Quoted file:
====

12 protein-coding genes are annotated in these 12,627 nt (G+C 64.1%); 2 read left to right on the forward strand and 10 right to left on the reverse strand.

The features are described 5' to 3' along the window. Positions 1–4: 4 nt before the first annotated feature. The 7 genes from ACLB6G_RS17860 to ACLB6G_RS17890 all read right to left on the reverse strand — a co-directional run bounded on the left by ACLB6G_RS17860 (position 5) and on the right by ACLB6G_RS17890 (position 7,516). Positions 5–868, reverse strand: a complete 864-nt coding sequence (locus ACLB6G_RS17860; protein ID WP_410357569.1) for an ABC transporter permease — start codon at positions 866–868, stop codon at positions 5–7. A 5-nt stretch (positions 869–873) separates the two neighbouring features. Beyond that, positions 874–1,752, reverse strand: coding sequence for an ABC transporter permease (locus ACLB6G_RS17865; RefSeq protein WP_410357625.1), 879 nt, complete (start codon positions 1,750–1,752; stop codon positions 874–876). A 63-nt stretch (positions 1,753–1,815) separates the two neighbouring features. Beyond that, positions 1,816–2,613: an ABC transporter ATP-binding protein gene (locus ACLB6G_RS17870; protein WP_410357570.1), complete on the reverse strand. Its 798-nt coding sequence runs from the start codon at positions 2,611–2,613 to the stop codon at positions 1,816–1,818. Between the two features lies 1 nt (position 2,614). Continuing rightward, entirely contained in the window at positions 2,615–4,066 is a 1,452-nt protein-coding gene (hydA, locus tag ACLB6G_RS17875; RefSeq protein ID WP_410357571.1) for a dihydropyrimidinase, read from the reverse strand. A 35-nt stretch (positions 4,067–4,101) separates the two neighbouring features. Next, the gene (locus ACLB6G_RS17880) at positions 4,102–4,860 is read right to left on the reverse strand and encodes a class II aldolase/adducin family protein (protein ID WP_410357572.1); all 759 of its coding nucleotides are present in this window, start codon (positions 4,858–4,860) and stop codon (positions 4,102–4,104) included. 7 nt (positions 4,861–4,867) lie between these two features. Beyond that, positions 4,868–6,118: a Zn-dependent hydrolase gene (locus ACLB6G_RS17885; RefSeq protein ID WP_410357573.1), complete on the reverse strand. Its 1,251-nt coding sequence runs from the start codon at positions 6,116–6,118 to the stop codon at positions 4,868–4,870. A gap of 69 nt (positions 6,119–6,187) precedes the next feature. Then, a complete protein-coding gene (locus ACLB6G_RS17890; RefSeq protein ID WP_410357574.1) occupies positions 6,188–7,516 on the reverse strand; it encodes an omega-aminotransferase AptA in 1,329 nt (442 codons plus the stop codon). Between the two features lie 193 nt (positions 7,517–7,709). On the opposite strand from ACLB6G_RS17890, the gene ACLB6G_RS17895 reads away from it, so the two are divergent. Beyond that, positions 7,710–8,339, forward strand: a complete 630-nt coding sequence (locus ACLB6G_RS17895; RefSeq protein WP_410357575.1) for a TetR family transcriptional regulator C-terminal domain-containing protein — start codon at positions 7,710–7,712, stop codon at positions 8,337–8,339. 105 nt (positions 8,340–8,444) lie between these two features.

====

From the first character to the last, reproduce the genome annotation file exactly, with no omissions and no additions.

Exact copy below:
12 protein-coding genes are annotated in these 12,627 nt (G+C 64.1%); 2 read left to right on the forward strand and 10 right to left on the reverse strand.

The features are described 5' to 3' along the window. Positions 1–4: 4 nt before the first annotated feature. The 7 genes from ACLB6G_RS17860 to ACLB6G_RS17890 all read right to left on the reverse strand — a co-directional run bounded on the left by ACLB6G_RS17860 (position 5) and on the right by ACLB6G_RS17890 (position 7,516). Positions 5–868, reverse strand: a complete 864-nt coding sequence (locus ACLB6G_RS17860; protein ID WP_410357569.1) for an ABC transporter permease — start codon at positions 866–868, stop codon at positions 5–7. A 5-nt stretch (positions 869–873) separates the two neighbouring features. Beyond that, positions 874–1,752, reverse strand: coding sequence for an ABC transporter permease (locus ACLB6G_RS17865; RefSeq protein WP_410357625.1), 879 nt, complete (start codon positions 1,750–1,752; stop codon positions 874–876). A 63-nt stretch (positions 1,753–1,815) separates the two neighbouring features. Beyond that, positions 1,816–2,613: an ABC transporter ATP-binding protein gene (locus ACLB6G_RS17870; protein WP_410357570.1), complete on the reverse strand. Its 798-nt coding sequence runs from the start codon at positions 2,611–2,613 to the stop codon at positions 1,816–1,818. Between the two features lies 1 nt (position 2,614). Continuing rightward, entirely contained in the window at positions 2,615–4,066 is a 1,452-nt protein-coding gene (hydA, locus tag ACLB6G_RS17875; RefSeq protein ID WP_410357571.1) for a dihydropyrimidinase, read from the reverse strand. A 35-nt stretch (positions 4,067–4,101) separates the two neighbouring features. Next, the gene (locus ACLB6G_RS17880) at positions 4,102–4,860 is read right to left on the reverse strand and encodes a class II aldolase/adducin family protein (protein ID WP_410357572.1); all 759 of its coding nucleotides are present in this window, start codon (positions 4,858–4,860) and stop codon (positions 4,102–4,104) included. 7 nt (positions 4,861–4,867) lie between these two features. Beyond that, positions 4,868–6,118: a Zn-dependent hydrolase gene (locus ACLB6G_RS17885; RefSeq protein ID WP_410357573.1), complete on the reverse strand. Its 1,251-nt coding sequence runs from the start codon at positions 6,116–6,118 to the stop codon at positions 4,868–4,870. A gap of 69 nt (positions 6,119–6,187) precedes the next feature. Then, a complete protein-coding gene (locus ACLB6G_RS17890; RefSeq protein ID WP_410357574.1) occupies positions 6,188–7,516 on the reverse strand; it encodes an omega-aminotransferase AptA in 1,329 nt (442 codons plus the stop codon). Between the two features lie 193 nt (positions 7,517–7,709). On the opposite strand from ACLB6G_RS17890, the gene ACLB6G_RS17895 reads away from it, so the two are divergent. Beyond that, positions 7,710–8,339, forward strand: a complete 630-nt coding sequence (locus ACLB6G_RS17895; RefSeq protein WP_410357575.1) for a TetR family transcriptional regulator C-terminal domain-containing protein — start codon at positions 7,710–7,712, stop codon at positions 8,337–8,339. 105 nt (positions 8,340–8,444) lie between these two features.